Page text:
NASHVILLEM, TN (WSMV) - One year ago today, many lives changed forever here in Nashville. An EF-3 tornado ripped apart buildings, houses, and also lives.

News 4 had a chance to speak with one woman who lost her home in Germantown. As she works to put her life back together, she has vowed to use her pain to help others.

"It is extremely difficult. And even a year later, I'm still suffering from a lot of PTSD." Jolie Yockey was on the couch with her dog Lottie the night the tornado hit her Germantown home. She tells me she heard a noise that haunts her still. "We heard a noise that sounded like an explosion. At the time, we didn't know what it was, and then everything started to fall on us." She said.

Yockey has pictures from that night showing all of the damage. Insulation fell from the ceiling. A window sits on a pile of debris in her kitchen. But these pictures only tell half of the story. What a picture can't tell you is the pain and raw emotions that still linger. Those emotions came through in her words as she continued to walk us through her nightmare. She was running through a river of water coming from her ceiling.

"And then I remember distinctly Lottie stopped in the middle of the waterfall, and I had to turn around and just say I need you to trust me….."

At that point all of the emotions from a year of pain, a year of frustration, a year of therapy came to a head. Jolie broke down in tears.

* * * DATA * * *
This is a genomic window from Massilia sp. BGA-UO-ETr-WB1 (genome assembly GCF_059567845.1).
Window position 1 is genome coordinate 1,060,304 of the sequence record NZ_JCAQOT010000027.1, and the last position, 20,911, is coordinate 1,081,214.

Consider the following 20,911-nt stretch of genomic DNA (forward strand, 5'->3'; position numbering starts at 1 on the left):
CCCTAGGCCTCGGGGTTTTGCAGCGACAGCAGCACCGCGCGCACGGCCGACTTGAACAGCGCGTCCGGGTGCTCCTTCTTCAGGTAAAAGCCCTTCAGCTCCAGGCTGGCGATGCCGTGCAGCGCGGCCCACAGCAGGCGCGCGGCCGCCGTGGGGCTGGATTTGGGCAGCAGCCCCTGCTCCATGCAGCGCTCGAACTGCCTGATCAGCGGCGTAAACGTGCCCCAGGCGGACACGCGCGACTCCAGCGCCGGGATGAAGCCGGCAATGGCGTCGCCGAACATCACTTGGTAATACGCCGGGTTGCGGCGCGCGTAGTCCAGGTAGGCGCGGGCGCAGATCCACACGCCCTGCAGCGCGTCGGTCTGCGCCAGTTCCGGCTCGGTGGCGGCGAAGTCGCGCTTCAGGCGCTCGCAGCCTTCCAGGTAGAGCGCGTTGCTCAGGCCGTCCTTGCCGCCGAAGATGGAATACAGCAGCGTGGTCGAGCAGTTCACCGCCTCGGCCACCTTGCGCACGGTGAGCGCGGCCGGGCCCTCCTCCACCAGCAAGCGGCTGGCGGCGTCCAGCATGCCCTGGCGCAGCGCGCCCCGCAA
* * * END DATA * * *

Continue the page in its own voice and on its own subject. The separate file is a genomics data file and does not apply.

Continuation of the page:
They say time heals all wounds. But some injuries need more time to heal. It's been 365 days and counting for Jolie, and she struggles with the memories. She doesn't struggle with the confidence she has gained in herself and other people—especially those neighbors who came to her rescue on the worse night of her life.

"This is an incredible neighborhood. An amazing city." Yockey said. And when I asked if that was the light in her darkness, her answer was absolute. "Yes. This is truly a city where people love and care for each other." Said Yockey.

That love and care have led Jolie to be there for other Nashvillians during their times of need. She works in a building affected by the Christmas Day bombing. She is now that voice of comfort for many people and businesses that lost everything.

Recommended for you

(0) comments

Welcome to the discussion.

Keep it Clean. Please avoid obscene, vulgar, lewd, racist or sexually-oriented language.
PLEASE TURN OFF YOUR CAPS LOCK.
Don't Threaten. Threats of harming another person will not be tolerated.
Be Truthful. Don't knowingly lie about anyone or anything.
Be Nice. No racism, sexism or any sort of -ism that is degrading to another person.
Be Proactive. Use the 'Report' link on each comment to let us know of abusive posts.
Share with Us. We'd love to hear eyewitness accounts, the history behind an article.